An Op-Ed in Sundays New York TimesThe Economy Is Still at the Brink really calls out what is so wrong with politics generally.
Isn't not the public relations man, it's the policy
Mr. Obama thinks that the way to revive the economy is to restore confidence in it. If the mood is right, the capital will flow. But this belief is dangerously misguided. We are sympathetic to the extraordinary challenge the president faces, but if we’ve learned anything at all two years into the worst financial crisis of our lifetimes, it is that a capital-markets system this dependent on public confidence is a shockingly inadequate foundation upon which to rest our economy.
The storm is not over, not by a long shot. Huge structural flaws remain in the architecture of our financial system, and many of the fixes that the Obama administration has proposed will do little to address them and may make them worse.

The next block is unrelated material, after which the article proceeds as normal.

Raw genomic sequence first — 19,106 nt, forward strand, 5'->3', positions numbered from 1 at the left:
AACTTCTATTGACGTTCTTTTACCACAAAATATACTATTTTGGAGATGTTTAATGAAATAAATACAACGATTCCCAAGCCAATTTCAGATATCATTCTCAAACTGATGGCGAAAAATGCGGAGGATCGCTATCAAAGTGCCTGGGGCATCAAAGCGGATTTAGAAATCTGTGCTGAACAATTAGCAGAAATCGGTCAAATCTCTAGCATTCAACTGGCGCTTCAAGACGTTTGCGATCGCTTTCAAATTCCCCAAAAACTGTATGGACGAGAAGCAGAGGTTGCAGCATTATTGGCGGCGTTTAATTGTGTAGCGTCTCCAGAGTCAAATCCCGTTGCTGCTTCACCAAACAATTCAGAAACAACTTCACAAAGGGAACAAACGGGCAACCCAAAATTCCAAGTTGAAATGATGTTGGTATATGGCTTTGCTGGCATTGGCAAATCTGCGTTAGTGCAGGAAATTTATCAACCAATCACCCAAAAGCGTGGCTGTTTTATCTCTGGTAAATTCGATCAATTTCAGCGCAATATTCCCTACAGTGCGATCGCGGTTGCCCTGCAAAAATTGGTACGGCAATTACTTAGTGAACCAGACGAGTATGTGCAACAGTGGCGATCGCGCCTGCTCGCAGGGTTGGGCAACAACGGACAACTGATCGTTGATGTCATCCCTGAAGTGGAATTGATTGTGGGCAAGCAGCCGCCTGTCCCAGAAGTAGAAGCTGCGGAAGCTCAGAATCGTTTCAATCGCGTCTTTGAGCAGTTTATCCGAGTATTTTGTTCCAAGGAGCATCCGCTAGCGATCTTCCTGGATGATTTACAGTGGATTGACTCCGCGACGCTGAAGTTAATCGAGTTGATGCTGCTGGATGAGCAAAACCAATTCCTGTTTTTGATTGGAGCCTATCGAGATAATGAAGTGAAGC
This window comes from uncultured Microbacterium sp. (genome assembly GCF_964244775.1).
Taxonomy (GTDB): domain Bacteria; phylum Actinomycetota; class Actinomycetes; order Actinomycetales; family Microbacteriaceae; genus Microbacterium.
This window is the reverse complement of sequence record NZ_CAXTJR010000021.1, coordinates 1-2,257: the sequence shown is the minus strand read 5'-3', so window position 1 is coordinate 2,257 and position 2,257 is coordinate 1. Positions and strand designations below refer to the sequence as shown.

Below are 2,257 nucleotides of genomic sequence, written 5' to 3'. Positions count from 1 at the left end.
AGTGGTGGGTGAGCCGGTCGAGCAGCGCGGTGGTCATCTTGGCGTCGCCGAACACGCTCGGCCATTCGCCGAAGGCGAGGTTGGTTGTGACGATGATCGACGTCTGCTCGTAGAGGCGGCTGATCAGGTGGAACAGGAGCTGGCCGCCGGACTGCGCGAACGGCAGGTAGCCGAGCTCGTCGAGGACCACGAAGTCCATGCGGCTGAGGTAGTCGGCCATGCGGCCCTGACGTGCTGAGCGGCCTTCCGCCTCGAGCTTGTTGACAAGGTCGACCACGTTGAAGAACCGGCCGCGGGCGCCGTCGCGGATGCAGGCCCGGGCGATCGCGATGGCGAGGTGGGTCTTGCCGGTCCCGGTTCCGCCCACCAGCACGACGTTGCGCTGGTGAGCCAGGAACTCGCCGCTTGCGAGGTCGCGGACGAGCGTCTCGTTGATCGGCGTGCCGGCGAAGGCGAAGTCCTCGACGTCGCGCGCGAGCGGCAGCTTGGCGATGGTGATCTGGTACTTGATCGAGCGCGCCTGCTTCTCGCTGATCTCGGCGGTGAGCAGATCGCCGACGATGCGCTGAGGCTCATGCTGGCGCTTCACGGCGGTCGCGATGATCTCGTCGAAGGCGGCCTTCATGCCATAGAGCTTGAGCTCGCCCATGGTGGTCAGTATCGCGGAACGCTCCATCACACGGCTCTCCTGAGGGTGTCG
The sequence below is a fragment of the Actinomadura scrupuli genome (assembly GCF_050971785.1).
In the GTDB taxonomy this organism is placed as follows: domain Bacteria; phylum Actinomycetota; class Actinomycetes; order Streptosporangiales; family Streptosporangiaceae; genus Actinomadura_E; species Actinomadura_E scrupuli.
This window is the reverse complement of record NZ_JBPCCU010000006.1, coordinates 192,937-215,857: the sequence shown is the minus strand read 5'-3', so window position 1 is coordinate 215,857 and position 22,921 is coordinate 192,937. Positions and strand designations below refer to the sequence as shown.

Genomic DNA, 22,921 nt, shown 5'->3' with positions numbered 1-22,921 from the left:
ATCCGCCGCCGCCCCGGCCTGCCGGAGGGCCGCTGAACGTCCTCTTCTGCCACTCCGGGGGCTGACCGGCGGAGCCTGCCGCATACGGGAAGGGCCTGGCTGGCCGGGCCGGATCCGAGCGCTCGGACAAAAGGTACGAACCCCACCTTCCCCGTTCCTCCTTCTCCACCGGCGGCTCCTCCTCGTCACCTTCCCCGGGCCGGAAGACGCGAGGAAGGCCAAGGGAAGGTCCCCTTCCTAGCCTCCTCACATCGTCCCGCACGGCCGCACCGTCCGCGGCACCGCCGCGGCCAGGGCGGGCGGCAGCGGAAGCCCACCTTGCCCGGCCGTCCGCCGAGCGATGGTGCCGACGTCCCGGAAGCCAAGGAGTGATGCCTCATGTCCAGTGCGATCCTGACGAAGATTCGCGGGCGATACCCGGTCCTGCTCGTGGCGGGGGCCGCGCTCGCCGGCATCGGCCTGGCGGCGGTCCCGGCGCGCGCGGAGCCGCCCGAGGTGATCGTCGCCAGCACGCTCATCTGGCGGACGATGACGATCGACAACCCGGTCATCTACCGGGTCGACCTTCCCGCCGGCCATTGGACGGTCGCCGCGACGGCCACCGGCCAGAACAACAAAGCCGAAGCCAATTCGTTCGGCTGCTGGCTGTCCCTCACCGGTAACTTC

While assuredly the blogs and us have been speaking this truth, it's fairly surprising to see the New York Times publish such an op-ed.
Naked Capitalism's comments:
Why is so much effort being put into propping up those at the top of the economic pyramid — the money-center banks, the insurance companies, the hedge funds and so forth — when during a period of deflation like the one we are in, any recovery will come only by restoring the confidence of the people down at the bottom of the pyramid?
Confidence will return only when jobs can be found and mortgage payments are made. Even if Mr. Obama’s claim is true that his $780 billion stimulus package “saved or created” some 150,000 jobs, we seem a long way away from the point where those struggling to get by will feel like spending again. What happens when people buy a car once every 10 years instead of once every two or three, especially now that we taxpayers own such a big percentage of the American auto industry?